This has to be one of the most hyped debut novels I've ever read. Like Emma Healey's Elizabeth is Missing, which I also read and reviewed recently, The Miniaturist first started gathering buzz at the London Book Fair over a year ago. 11 publishers fought it out to get the rights to the novel, resulting in a six-figure deal for Burton in the UK alone, and more than 30 international deals for translation rights. I feel like I've been hearing about it forever; I've been reading rapturous reviews of advance copies since the beginning of this year. The description of the book that's been bandied about online since it was first announced is very enticing: it's 'a feminist golden-age fiction'; ' a sensational feat of storytelling for fans of Sarah Waters and Donna Tartt'. Additionally, Jessie Burton has a really interesting website on which she shares the story of her journey to getting The Miniaturist published and edited, as well as a lot of her research and input into things like the cover design - it's obvious the book has been a real labour of love. But what about the actual story itself?
Set in the late 17th century, this is the tale of Nella Brandt, née Oortman, who at the age of 18 is married off to a rich businessman and arrives in Amsterdam, where she is to live with her new husband - a stranger to her. Her new life is not what she expected. Her husband, Johannes, is rarely at home and seems uninterested in spending time with her, much less visiting her bed. The Brandt household is effectively ruled by his cold and intimidating sister, Marin, who Nella clashes with. And while the Brandts are affluent, the family's business dealings are being dragged down by a complicated, expensive negotiation over a warehouse full of sugar. In the midst of Nella's loneliness, confusion and disappointment, she is presented with an unusual wedding gift: a large dolls' house which is a perfect recreation of the Brandt house. Casting around for something to do (and a way to spend Johannes' money, and spite Marin), she engages a 'miniaturist' to create some figurines for the house. When they arrive, they are beautifully detailed, uncannily accurate, and perfect. But then the miniaturist starts sending more figures, ones Nella hasn't asked for, and she first thinks they are meant as a cruel joke, before becoming afraid that they are predicting the future, and that the mysterious, elusive miniaturist knows more about the Brandts than Nella herself.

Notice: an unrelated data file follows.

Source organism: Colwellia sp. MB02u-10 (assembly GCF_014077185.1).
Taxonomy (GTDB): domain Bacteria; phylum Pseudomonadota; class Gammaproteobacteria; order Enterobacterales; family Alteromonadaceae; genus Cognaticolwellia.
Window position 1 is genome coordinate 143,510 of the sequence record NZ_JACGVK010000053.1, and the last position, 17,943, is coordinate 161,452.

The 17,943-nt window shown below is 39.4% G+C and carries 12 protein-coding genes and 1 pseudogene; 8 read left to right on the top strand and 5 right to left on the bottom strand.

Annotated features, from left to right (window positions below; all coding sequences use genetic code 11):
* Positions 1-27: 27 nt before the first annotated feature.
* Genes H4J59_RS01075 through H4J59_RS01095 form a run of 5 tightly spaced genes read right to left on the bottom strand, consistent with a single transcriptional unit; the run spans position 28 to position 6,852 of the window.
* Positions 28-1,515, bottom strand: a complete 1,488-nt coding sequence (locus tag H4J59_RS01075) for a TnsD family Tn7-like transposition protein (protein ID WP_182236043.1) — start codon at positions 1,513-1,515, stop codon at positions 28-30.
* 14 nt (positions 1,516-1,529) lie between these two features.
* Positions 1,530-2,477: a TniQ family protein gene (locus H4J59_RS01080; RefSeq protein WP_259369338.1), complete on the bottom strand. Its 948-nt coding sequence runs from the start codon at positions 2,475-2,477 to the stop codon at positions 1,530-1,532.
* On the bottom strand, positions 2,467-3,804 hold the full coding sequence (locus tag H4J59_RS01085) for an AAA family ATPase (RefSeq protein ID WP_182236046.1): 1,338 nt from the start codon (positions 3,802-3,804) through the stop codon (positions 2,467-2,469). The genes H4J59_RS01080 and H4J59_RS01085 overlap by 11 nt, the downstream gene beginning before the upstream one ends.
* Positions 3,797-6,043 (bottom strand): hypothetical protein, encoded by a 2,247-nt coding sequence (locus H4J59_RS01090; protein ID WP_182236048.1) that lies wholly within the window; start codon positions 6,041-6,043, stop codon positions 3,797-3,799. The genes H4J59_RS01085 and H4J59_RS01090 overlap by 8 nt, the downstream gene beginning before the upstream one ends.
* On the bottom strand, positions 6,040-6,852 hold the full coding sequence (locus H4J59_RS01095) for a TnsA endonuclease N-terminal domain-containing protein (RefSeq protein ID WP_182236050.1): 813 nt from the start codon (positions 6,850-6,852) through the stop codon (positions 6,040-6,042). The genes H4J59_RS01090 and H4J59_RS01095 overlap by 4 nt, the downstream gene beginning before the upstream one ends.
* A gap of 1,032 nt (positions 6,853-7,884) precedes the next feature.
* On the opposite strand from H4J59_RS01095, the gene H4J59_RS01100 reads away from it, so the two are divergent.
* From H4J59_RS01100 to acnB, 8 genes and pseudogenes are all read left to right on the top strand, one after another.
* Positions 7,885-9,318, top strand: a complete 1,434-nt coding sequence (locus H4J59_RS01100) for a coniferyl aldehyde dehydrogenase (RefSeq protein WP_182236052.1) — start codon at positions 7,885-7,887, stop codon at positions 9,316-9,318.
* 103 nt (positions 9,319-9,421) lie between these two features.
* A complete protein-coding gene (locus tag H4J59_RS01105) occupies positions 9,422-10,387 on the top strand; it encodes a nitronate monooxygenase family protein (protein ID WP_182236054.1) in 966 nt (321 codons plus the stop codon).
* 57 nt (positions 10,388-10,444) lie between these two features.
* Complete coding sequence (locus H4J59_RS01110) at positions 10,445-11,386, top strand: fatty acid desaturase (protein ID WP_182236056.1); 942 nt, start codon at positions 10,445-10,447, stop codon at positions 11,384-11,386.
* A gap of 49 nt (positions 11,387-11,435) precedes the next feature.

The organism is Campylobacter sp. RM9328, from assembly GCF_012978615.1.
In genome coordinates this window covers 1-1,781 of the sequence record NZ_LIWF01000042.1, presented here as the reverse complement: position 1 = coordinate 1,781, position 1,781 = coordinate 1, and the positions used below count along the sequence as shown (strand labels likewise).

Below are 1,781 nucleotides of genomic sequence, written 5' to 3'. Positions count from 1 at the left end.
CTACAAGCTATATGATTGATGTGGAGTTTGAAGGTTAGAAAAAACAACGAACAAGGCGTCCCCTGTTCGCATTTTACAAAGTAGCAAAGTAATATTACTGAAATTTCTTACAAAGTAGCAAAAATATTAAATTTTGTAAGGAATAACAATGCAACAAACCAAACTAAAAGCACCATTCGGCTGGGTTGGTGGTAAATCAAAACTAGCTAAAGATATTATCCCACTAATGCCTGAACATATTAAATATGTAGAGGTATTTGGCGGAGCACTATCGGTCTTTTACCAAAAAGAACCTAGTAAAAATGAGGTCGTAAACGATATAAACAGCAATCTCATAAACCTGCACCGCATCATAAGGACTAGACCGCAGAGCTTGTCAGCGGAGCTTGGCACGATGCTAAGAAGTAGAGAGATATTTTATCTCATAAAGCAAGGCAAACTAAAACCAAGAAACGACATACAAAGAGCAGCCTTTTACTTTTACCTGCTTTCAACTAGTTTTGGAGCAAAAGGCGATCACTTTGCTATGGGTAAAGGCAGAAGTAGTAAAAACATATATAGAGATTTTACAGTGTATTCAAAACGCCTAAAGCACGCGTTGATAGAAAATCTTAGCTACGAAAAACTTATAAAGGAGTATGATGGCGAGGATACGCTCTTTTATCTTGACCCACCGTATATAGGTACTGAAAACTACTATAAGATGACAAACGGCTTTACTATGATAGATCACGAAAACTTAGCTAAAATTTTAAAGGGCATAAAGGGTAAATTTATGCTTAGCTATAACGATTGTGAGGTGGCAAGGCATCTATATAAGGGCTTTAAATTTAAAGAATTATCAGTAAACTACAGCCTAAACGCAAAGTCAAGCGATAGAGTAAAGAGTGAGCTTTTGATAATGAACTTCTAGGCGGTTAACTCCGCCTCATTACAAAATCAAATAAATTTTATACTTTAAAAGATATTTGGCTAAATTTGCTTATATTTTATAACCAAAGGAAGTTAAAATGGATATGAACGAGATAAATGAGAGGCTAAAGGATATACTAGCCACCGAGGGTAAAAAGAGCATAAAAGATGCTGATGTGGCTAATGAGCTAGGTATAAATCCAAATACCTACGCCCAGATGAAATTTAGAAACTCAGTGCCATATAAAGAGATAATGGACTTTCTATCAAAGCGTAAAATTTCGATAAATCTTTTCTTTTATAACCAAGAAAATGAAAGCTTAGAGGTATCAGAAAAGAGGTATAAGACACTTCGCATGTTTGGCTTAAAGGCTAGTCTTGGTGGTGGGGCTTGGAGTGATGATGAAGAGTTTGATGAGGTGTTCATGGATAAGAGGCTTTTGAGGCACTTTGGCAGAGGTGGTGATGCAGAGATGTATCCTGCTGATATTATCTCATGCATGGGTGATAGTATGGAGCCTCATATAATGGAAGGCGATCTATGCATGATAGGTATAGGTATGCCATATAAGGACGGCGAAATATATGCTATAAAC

In many ways, Nella is a typical heroine for a historical novel like this. Young, naive and inexperienced, she enters into a city and a household bigger and more frightening than anything she has known before. She is confounded by the behaviour of a husband she barely knows, and by an austere older woman who has dominion over the house. Yet she is also independent, smart and liberally minded - implausibly so, really, but of course she must be in order for the 21st-century reader to relate. The characterisation is skilful, and the people in this story are certainly believable, but at the same time I still felt they were basically stock characters, drawn from a template; just fleshed out more effectively than they sometimes are in less accomplished books. The plot unfolds in typically dramatic fashion, with several unexpected twists, a shocking death, illicit relationships and so on. Despite the title, this is less an examination of the mystery of the miniaturist (which is genuinely very intriguing, with well-handled tension) than a family/romantic drama. It's predictable in its unpredictability, which is not the author's fault; I just feel, personally, like I've read this sort of thing many times before. As with Elizabeth is Missing, I was primed for something remarkable and had to settle for something that was merely good.